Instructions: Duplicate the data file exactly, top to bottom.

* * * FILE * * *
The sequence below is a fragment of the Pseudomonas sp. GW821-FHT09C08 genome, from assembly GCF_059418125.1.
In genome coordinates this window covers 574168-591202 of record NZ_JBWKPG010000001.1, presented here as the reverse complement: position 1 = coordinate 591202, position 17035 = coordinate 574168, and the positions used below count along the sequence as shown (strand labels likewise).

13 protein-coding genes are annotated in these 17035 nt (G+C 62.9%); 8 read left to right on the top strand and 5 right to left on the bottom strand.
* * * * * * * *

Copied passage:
The sequence below is a fragment of the Pseudomonas sp. GW821-FHT09C08 genome, from assembly GCF_059418125.1.
In genome coordinates this window covers 574168-591202 of record NZ_JBWKPG010000001.1, presented here as the reverse complement: position 1 = coordinate 591202, position 17035 = coordinate 574168, and the positions used below count along the sequence as shown (strand labels likewise).

13 protein-coding genes are annotated in these 17035 nt (G+C 62.9%); 8 read left to right on the top strand and 5 right to left on the bottom strand.